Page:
“In developing a financial plan, they can assimilate multiple goals, including college savings, planned home purchases, retirement, protection needs, estate planning and healthcare and/or long term care. In proposing investment solutions, they will be able to incorporate outside assets, handle individual securities, ladder bond portfolios, consider low tax basis holdings, and allocate around illiquid positions.”[2] The 

EU General Data Protection Regulation, which will take effect in May 2018, adds another dimension. The regulation will introduce a right to data portability, and enable customers to share and consolidate data that has historically been scattered across their financial services providers. Conceptually, rather than our data being used by companies to try to sell us things that we may not want, CDPR acknowledges that data about us should be controlled by us. We can direct it to products and services we consider beneficial to us. 

Data and analytics is the key enabler, powering personalisation, engagement and value-adding services for everyday working people. Over 8 million people in the UK do not save enough for retirement and according to the FCA/Treasury Financial Advice Market Review (FAMR) published last year, up to 16 million people are trapped in the advice gap, meaning they need advice but are unable to afford it.[3] With the rise in DIY investing – two-thirds of retail investing in the UK is done without advice – automated regulated financial planning advice is seen as the way forward.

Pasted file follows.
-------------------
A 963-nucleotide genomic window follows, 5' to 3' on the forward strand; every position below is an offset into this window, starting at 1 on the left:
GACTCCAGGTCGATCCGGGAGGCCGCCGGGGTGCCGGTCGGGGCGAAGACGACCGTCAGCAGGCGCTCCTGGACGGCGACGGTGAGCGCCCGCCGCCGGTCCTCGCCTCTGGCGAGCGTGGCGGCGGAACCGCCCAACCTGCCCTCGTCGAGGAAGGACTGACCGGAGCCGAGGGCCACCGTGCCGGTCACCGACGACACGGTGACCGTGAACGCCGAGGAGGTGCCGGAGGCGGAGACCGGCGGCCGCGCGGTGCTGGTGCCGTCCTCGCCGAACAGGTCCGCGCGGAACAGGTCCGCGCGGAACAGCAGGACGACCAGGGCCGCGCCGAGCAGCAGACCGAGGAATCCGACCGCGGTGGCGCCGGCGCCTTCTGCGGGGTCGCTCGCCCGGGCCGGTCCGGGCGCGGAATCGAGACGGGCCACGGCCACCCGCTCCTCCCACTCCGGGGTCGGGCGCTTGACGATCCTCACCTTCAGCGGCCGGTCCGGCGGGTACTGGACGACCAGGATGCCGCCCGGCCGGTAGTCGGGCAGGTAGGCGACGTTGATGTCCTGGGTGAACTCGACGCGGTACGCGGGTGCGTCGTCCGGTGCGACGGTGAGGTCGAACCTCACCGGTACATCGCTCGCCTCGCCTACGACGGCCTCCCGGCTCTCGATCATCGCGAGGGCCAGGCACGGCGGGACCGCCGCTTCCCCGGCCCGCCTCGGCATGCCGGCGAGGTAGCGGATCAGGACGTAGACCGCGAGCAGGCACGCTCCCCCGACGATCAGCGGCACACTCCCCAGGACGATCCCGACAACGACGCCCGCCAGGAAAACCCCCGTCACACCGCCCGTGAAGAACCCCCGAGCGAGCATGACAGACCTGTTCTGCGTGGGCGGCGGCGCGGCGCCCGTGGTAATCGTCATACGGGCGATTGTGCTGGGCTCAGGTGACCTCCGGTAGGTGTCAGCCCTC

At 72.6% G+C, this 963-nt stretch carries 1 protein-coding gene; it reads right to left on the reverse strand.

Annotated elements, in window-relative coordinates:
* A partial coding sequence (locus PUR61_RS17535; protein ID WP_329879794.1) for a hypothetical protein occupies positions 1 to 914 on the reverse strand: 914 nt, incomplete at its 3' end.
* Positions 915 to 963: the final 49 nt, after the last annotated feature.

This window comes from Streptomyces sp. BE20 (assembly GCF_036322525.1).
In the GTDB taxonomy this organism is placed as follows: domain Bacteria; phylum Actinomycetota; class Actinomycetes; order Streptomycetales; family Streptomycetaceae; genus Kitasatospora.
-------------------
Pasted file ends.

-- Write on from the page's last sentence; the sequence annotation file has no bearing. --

“FAMR believes that creating an environment that supports firms in delivering ‘streamlined advice’ within the MiFID regime will have a positive effect on the market. This is particularly the case for online automated advice models that have the ability to deliver advice in a more cost efficient way,” the report states. 

With a mission to make financial advice accessible and affordable, Wealth Wizards Smart Platform is a streamlined digital offering set up to provide genuine regulated financial planning advice that is affordable and frictionless. Combining the algorithmic aspect with an element of the human, users get a personal recommendation – approved by a chartered financial planner. It is the UK's first fully-regulated online adviser, and the country’s only at-retirement online advice provider, powering LV's Retirement Wizard.  

Robo advice is reshaping the landscape, ensuring consumers are better served and with access to financial advice at all key milestones in their lives, and with affordable solutions that engage and help people feel in control of their finances. Automated advice will become a standard expectation in the digital world and will evolve into much more wide-ranging forms of advice. Semantics aside, all must embrace it.

 [1] Deloitte, Robo-Advisers: Capitalising on a Growing Opportunity, 2015. 

[2] Accenture, The Rise of Robo-Advice: Changing the Concept of Wealth Management, 2015.

[3] FCA & Treasury, Financial Advice Market Review: Final Report, March 2016